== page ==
The following anecdote comes courtesy of Ralph Milton’s Rumours newsletter (although Ralph no longer updates Rumours, there’s a wealth of information there).
There was a little old lady who every morning stepped onto her front porch, raised her arms to the sky, and sang: “Praise God from whom all blessings flow!” One day an atheist moved into the house next door. He became irritated at the little old lady. So every morning he’d step onto his front porch after her and yell: “There is no God!” Years passed with the two of them carrying on this way every day.
One morning, in the middle of winter, the little old lady stepped onto her front porch and sang, “Praise God from whom all blessings flow!” Then she added, “Please God, I have no food and I am starving; provide for me, oh God! The next morning she stepped onto her porch and there were two huge bags of groceries sitting there. “Praise God from whom all. . .!” Before she could finish, the atheist neighbor jumped out of the hedges and shouted: “There is no God!!! I bought those groceries for you!”
The little old lady threw her arms into the air and shouted: “Thank you God! You not only answered my prayer for food, you got that sinner next door to pay for the groceries and deliver them! Hallelujah!”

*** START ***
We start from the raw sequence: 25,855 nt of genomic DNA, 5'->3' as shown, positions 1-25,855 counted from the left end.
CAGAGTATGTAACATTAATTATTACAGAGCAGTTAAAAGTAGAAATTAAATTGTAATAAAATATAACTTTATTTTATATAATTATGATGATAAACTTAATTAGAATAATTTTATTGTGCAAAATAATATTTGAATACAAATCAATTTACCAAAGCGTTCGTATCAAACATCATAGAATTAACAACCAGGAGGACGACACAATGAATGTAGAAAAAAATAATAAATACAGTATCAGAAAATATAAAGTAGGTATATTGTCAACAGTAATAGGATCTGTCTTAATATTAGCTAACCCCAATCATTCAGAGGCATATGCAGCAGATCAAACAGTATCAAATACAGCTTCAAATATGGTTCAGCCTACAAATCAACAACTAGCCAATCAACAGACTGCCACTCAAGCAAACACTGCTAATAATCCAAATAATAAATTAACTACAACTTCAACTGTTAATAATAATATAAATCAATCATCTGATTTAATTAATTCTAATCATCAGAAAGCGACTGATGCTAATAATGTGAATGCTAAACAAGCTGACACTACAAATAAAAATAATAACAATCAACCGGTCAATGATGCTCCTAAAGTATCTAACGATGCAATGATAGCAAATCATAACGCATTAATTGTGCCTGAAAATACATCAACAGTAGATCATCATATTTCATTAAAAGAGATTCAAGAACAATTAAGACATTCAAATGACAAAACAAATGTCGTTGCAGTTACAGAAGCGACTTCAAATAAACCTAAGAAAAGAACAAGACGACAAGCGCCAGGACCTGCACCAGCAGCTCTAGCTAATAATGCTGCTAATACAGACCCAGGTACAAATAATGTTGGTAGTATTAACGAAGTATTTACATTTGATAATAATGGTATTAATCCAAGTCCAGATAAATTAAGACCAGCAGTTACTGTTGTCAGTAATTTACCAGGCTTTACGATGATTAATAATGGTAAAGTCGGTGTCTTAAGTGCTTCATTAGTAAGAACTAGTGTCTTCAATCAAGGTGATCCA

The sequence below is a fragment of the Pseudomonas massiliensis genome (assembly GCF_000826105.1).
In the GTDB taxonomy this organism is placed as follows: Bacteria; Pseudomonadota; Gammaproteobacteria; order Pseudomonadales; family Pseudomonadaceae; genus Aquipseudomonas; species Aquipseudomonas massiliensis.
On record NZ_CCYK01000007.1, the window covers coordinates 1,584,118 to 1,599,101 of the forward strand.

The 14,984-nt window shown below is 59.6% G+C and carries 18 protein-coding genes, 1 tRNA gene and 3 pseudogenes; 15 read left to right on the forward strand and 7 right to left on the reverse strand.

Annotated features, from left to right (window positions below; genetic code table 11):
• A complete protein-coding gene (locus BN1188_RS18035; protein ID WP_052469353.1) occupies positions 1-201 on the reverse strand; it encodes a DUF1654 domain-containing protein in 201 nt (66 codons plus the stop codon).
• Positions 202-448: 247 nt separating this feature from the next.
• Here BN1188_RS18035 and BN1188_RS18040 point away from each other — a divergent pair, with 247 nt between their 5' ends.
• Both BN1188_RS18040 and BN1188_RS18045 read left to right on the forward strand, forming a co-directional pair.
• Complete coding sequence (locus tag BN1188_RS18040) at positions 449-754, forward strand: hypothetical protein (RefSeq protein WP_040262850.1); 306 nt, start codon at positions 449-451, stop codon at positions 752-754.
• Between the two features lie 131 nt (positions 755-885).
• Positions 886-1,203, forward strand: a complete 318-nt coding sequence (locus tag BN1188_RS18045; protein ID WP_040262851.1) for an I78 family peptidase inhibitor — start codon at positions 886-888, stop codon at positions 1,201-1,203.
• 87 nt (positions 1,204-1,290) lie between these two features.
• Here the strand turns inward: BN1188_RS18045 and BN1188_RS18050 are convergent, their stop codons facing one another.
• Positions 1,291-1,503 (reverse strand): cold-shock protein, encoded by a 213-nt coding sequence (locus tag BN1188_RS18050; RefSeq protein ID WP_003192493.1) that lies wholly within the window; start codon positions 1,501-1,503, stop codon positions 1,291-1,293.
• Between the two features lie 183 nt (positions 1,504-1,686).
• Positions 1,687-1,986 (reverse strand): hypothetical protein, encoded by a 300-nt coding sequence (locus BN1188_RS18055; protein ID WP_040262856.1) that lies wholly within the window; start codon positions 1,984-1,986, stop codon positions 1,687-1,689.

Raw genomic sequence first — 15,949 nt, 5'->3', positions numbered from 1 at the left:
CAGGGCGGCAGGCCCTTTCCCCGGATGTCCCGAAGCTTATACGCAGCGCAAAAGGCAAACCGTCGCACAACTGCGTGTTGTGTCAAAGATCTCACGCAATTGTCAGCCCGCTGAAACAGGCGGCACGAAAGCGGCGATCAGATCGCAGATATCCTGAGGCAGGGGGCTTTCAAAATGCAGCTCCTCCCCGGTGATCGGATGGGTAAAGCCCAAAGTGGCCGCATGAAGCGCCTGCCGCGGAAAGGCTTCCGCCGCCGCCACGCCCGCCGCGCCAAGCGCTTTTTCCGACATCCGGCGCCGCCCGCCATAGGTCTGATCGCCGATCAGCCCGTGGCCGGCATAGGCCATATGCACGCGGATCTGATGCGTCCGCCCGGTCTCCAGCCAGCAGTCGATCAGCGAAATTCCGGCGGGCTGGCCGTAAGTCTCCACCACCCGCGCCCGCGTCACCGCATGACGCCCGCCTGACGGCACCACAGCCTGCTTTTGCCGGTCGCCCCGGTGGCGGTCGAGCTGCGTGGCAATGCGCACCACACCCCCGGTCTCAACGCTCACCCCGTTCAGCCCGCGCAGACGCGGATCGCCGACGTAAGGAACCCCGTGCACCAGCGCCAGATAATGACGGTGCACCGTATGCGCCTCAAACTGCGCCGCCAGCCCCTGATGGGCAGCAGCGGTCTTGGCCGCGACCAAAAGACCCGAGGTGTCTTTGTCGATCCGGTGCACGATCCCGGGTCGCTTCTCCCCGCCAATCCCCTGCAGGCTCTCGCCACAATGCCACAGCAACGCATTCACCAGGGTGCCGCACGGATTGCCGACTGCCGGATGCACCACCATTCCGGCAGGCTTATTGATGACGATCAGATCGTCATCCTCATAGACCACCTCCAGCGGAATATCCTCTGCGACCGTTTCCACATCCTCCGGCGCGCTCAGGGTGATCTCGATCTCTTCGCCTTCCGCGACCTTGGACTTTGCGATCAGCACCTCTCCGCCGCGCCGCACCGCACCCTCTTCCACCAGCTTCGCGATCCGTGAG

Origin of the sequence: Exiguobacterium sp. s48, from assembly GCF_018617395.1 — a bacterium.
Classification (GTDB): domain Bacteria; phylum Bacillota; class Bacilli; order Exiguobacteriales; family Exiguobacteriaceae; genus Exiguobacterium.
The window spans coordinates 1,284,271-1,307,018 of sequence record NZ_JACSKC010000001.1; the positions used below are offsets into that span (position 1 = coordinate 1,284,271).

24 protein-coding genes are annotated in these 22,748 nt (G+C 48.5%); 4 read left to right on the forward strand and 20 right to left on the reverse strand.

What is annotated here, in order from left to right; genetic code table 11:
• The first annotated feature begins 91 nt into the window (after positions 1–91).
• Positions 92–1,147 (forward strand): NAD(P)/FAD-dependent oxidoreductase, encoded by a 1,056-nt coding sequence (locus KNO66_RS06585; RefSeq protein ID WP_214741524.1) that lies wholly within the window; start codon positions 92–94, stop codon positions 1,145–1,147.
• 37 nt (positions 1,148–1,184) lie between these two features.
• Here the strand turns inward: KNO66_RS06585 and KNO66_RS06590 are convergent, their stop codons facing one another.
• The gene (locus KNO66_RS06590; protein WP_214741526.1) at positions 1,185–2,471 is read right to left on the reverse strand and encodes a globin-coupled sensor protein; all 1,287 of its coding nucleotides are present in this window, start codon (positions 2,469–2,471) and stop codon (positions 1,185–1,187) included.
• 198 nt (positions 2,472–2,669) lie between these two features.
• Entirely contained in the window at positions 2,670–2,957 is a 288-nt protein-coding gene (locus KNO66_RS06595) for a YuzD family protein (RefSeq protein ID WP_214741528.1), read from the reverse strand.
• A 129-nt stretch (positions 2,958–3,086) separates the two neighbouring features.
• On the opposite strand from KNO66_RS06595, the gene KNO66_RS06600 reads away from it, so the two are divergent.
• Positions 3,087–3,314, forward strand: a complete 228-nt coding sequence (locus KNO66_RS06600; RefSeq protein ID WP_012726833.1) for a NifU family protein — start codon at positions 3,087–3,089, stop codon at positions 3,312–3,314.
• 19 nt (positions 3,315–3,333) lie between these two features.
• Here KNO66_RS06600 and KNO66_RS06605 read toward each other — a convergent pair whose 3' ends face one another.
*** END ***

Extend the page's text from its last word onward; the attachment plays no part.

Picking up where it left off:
Okay, so maybe it’s a bad joke. But every time I’ve told it people laugh. And why not? As Proverbs says “A merry heart doeth good, like a medicine.” And don’t we all know people who are like both the old lady and the atheist? So determined to prove their point that they miss the point.
Which makes it a useful story for reflection on God’s expectations of us. God calls on us to reach out to others; to help those in need; to comfort those in distress.
Which of the people in the story did what “God requires”? The woman? Even though she’d received help, she still saw her neighbour only as a sinner. The atheist? Even though he still professed there was no God, he reached out and helped her.
Literalists would say that the atheist, who is unlikely to claim Jesus as a “personal savior”, is damned. They’d likely also claim that the woman committed no “sin” in gloating over the benefit she received from her neighbor’s generosity. She is, after all, a faithful Christian.
But the Gospel writers have Jesus say interesting things about faith. In fact, Matthew writes Jesus as saying that there will be folks who come to him talking about all the things that they’ve done in his name. They’ll talk about healing, and prophesying, and miracles.
Jesus says he’s going to tell them to go away.
Jesus is quoted as saying that the key is to do the Will of God; to live the agapé relationship that Jesus is the model for. Sadly, a lot of people seem to think that has something to do with condemning people who don’t do things the same way they do. They manage to ignore the clear statement of the Gospels that it was that judgmental condemnation that Jesus condemned.
Matthew has Jesus put our priorities in proper order: “So in everything do to others what you would have them do to you, for this sums up the Law and the Prophets.”
If we condemn someone for their choice of partner, we would like others to condemn us for ours? If we pass by someone on the street who is obviously down on their luck, we would like others to pass us by as well?
Of course not.
We hope that when we’re in trouble, someone will reach out to us. We want someone to show us compassion, to speak up for us if we’re being persecuted. To accept us without judgment.
That’s all it takes.
And it won’t matter who buys the groceries.